Undergraduate Daven Sarikonda got his COVID-19 vaccination because of his father.
As a cardiac electrophysiologist in Toledo, Daven’s father regularly saw COVID-19 patients with potential heart issues. He worked long hours, suffered facial bruises from the tight medical masks, and like so many other provides, still lost some patients.
“I wanted to get vaccinated as soon as possible to avoid contracting the virus from him—should he bring it home—and passing it along to someone else,” said Daven, now a rising sophomore who hopes to become a physician himself. “I was just doing my part.”
Daven is one of four winners of this week’s vaccination verification drawing, in which selected students had their choice of $500 or three months of parking in an available space in the campus lot or garage of their choice. Terence Tsai, a doctoral student in chemistry, is the other.
“I decided to get vaccinated because I need to conduct research in the lab to make the research project move forward,” said Tsai, who earned his undergraduate degree at the University of Oregon. “Getting a vaccine shot turned out to be very essential for me and my lab mate.”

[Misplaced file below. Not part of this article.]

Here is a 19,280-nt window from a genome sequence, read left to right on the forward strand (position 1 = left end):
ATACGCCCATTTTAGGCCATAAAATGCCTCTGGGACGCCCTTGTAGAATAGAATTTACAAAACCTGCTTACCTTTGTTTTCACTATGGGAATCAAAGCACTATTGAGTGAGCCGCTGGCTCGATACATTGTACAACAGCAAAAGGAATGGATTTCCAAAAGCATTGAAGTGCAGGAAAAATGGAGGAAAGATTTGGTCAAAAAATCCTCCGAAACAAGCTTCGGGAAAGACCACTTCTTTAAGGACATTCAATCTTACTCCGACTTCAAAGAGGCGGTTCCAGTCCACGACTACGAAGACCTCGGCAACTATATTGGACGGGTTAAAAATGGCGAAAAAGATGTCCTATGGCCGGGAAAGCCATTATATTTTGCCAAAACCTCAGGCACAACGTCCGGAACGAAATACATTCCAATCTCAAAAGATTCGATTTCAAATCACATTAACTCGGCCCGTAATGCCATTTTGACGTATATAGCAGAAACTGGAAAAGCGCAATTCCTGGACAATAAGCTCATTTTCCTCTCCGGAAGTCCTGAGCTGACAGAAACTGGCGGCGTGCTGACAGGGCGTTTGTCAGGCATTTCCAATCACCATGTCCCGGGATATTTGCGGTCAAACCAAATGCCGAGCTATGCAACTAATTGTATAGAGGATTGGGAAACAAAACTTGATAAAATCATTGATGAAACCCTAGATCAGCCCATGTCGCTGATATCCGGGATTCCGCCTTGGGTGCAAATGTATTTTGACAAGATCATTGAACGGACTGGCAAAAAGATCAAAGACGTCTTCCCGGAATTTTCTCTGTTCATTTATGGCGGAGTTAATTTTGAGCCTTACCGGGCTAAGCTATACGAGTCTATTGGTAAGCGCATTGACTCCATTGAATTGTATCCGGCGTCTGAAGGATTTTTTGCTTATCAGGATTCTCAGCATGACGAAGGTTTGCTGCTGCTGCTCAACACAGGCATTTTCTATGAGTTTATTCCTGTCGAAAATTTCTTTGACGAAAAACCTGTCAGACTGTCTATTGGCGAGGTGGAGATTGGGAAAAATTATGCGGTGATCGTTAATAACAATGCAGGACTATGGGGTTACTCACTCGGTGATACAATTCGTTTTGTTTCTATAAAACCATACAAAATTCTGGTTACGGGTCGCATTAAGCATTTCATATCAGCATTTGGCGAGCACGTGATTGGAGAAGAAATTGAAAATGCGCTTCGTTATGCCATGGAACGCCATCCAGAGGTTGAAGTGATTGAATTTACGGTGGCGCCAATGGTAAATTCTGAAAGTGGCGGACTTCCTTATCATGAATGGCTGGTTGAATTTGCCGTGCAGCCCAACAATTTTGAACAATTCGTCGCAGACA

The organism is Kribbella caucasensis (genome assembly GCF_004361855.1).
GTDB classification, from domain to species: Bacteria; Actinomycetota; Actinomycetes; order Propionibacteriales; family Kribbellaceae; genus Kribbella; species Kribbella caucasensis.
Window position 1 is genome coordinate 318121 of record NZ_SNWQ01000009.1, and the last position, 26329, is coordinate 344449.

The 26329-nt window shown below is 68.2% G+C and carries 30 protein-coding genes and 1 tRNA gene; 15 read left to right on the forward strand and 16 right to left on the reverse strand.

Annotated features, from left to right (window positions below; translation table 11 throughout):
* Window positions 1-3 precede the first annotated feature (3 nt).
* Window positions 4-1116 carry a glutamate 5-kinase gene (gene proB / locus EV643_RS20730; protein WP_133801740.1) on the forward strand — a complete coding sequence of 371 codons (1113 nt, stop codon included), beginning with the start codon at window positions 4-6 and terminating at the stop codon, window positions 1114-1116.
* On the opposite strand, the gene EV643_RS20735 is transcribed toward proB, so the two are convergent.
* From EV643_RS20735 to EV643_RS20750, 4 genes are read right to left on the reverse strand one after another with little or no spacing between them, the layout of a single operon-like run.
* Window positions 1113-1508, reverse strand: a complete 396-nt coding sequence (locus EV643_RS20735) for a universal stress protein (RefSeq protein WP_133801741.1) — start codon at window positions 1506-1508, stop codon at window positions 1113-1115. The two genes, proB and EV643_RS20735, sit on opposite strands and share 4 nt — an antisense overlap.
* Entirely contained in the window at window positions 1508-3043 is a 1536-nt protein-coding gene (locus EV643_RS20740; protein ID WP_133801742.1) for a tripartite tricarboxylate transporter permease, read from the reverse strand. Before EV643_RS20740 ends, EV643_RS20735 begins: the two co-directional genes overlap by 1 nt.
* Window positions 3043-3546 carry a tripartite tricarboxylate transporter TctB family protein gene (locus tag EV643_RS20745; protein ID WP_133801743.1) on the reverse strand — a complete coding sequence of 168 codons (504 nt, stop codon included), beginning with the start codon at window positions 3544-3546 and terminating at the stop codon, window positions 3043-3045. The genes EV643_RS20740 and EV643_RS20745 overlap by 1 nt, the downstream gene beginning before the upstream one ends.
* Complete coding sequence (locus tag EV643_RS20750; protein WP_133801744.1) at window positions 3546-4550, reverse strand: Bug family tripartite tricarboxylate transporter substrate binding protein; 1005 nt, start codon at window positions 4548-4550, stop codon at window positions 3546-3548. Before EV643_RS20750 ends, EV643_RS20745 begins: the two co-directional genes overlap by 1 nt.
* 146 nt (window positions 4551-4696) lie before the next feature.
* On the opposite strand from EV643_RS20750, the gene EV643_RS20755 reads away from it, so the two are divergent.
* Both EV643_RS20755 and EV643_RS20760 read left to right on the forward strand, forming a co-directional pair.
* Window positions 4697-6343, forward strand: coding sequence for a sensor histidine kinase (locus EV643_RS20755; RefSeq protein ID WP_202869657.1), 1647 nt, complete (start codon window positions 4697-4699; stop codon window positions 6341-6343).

Gabriella Celeste, policy director for the Schubert Center for Child Studies, was this week’s staff winner, while Professor David Gurarie was randomly selected among faculty.
Guararie, whose primary appointment is in mathematics, applied mathematics, and statistics, co-authored four research papers on COVID-19 over the past two years—including one that modeled transmission in college communities. He got vaccinated as soon as possible, and didn’t hesitate to submit his card to the university’s secure health record system.
“I see the importance of collecting public health data for policies on- and off-campus,” he said. “That was the main reason for uploading it,” not the incentives.
Celeste, who also co-directs the College of Arts and Sciences’ childhood studies program and is an adjunct professor of anthropology, also got vaccinated because of the science that showed vaccines would help support the community’s health. She uploaded her vaccine card because of its impact on everyone’s campus experience—including hers.
“I’m hoping to be back in person with my students in the fall,” she explained. “While I was so grateful to how my students this last year showed up online and supported one another throughout the semester, nothing takes the place for me of in-person discussion and co-learning.”
The deadline for this week’s drawing of submitted vaccination cards is 5 p.m. tomorrow, Friday, June 18. For information and instructions, please visit this page.